Design and Development of a Portable Exoskeleton for Hand Rehabilitation

Improvement in hand function to promote functional recovery is one of the major goals of stroke rehabilitation. This paper introduces a newly developed exoskeleton for hand rehabilitation with a user-centered design concept, which integrates the requirements of practical use, mechanical structure, and control system. The paper also evaluated the function with two prototypes in a local hospital. Results of functional evaluation showed that significant improvements were found in ARAT (P = 0.014), WMFT (P = 0.020), and FMA_WH (P = 0.021). Increase in the mean values of FMA_SE was observed but without significant difference (P = 0.071). The improvement in ARAT score reflects the motor recovery in hand and finger functions. The increased FMA scores suggest there is a motor improvement in the whole upper limb, and especially in the hand after the training. The product met patients’ requirements and has practical significance. It is portable, cost-effective, easy to use and supports multiple control modes to adapt to different rehabilitation phases.

Automatic Musculoskeletal and Neurological Disorder Diagnosis With Relative Joint Displacement From Human Gait

Musculoskeletal and neurological disorders are common devastating companions of ageing, leading to a reduction in quality of life and increased mortality. Gait analysis is a popular method for diagnosing these disorders. However, manually analyzing the motion data is a labor-intensive task, and the quality of the results depends on the experience of the doctors. In this paper, we propose an automatic framework for classifying musculoskeletal and neurological disorders among older people based on 3D motion data. We also propose two new features to capture the relationship between joints across frames, known as 3D Relative Joint Displacement (3DRJDP) and 6D Symmetric Relative Joint Displacement (6DSymRJDP), such that the relative movement between joints can be analyzed. To optimize the classification performance, we adapt feature selection methods to choose an optimal feature set from the raw feature input. Experimental results show that we achieve a classification accuracy of 84.29% using the proposed relative joint features, outperforming existing features that focus on the movement of individual joints. Considering the limited open motion database for gait analysis focusing on such disorders, we construct a comprehensive, openly accessible 3D full-body motion database from 45 subjects.

Simple and Fast Compensation of sEMG Interface Rotation for Robust Hand Motion Recognition

Surface electromyography (sEMG) measurements have demonstrated the potential to recognize complex hand motions. In addition, sEMG enables natural recognition without disturbing movements, and thus, can be used in various fields such as teleoperation, assistant robots, and prosthetic hands. However, sEMG signals highly depend on electrode placements due to the complex muscle structures. A shift of the electrode can lead to inconsistent signal measurement. Thus, sEMG-based recognition is not practical for applications that require long-term and repeated usage. This paper proposes compensation of sEMG interface rotation for robust motion recognition. Once the relationship between sEMG signals and motions is trained, additional training for different electrode configurations is not necessary for a band-type interface. The proposed process is simple and fast. The interface rotation can be compensated for by performing only a single motion for approximately 2 s. The single motion for compensation is dependent on the muscle properties of the user. Generally, ulnar deviation may work. To demonstrate the proposed compensation, recognition of five hand motions is conducted. The experimental results indicate that the proposed compensation can cover the overall range of rotation. In addition, the proposed compensation is validated with a transradial amputee.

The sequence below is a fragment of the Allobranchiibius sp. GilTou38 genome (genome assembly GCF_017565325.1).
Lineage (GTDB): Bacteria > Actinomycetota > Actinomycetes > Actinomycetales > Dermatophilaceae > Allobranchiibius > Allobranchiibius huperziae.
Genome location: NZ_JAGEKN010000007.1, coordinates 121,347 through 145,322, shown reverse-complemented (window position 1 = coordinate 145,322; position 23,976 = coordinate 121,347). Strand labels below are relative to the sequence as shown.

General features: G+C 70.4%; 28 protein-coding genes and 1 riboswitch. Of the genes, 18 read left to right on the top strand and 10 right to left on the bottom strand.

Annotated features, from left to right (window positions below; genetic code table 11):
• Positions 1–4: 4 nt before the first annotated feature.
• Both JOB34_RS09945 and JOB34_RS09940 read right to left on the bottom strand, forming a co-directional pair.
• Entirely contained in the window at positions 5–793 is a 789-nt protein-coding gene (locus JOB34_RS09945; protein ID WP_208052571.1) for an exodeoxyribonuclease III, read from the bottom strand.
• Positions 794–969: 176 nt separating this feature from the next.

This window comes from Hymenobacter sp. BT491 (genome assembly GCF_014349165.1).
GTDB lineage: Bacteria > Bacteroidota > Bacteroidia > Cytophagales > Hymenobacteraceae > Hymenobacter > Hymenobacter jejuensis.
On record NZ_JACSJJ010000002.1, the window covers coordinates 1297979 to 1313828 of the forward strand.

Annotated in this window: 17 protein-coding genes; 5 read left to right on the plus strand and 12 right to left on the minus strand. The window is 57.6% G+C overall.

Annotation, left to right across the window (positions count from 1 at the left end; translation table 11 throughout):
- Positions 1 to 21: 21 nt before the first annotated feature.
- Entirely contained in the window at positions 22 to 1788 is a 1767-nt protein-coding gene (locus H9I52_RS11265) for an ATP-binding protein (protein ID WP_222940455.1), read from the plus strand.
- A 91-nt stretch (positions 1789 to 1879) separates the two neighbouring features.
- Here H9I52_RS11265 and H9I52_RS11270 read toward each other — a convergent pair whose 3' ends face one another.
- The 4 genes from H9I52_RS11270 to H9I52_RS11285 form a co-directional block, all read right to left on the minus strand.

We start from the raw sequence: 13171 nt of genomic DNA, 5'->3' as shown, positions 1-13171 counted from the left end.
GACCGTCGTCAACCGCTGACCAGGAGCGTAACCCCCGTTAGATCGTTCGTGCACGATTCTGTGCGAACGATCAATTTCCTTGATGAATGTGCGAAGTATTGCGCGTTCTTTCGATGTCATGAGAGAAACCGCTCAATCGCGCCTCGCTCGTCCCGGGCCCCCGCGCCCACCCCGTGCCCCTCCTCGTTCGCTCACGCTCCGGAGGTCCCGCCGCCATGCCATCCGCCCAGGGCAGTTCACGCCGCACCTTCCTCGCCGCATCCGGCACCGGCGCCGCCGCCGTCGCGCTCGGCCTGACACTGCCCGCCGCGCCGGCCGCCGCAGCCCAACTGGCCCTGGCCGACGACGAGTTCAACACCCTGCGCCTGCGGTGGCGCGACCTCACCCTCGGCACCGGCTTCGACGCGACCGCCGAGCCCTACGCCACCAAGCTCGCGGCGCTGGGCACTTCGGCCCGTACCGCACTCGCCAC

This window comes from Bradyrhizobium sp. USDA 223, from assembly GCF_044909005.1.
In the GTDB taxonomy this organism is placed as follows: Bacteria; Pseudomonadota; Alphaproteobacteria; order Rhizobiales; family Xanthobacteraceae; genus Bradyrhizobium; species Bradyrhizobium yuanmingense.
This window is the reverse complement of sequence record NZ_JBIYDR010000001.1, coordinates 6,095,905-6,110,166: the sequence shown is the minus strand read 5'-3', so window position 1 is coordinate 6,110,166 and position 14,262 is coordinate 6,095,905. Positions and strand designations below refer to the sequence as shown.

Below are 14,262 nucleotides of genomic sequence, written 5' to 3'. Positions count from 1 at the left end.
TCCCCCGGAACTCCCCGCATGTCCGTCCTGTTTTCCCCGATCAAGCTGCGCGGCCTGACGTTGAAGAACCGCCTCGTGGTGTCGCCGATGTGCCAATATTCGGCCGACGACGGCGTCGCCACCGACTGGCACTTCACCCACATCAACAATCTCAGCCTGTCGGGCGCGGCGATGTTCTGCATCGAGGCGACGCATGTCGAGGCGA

Unimanual Versus Bimanual Motor Imagery Classifiers for Assistive and Rehabilitative Brain Computer Interfaces

Bimanual movements are an integral part of everyday activities and are often included in rehabilitation therapies. Yet, electroencephalography (EEG)-based assistive and rehabilitative brain–computer interface (BCI) systems typically rely on motor imagination (MI) of one limb at the time. In this paper, we present a classifier which discriminates between uni-and bi-manual MI. Ten able-bodied participants took part in cue-based motor execution (ME) and MI tasks of the left (L), right (R) and both (B) hands. A 32-channel EEG was recorded. Three linear discriminant analysis classifiers, based on MI of L–B, B–R, and B–L hands were created, with features based on wide band common spatial patterns (CSP) 8–30 Hz, and band specifics common spatial patterns (CSPb). Event-related desynchronization (ERD) was significantly stronger during bimanual compared to unimanual ME on both hemispheres. Bimanual MI resulted in bilateral parietally shifted ERD of similar intensity to unimanual MI. The average classification accuracy for CSP and CSPb was comparable for the L–R task (73% ± 9% and 75% ± 10%, respectively) and for the L–B task (73% ± 11% and 70% ± 9%, respectively). However, for the R–B task (67% ± 3% and 72% ± 6%, respectively), it was significantly higher for CSPb ( $p = 0.0351$ ). Six participants whose L–R classification accuracy exceeded 70% were included in an online task a week - ater, using the unmodified offline CSPb classifier, achieving 69% ± 3% and 66% ± 3% accuracy for L–R and R–B tasks, respectively. Combined uni- and bi-manual BCI could be used for restoration of motor function of highly disabled patents and for motor rehabilitation of patients with motor deficits.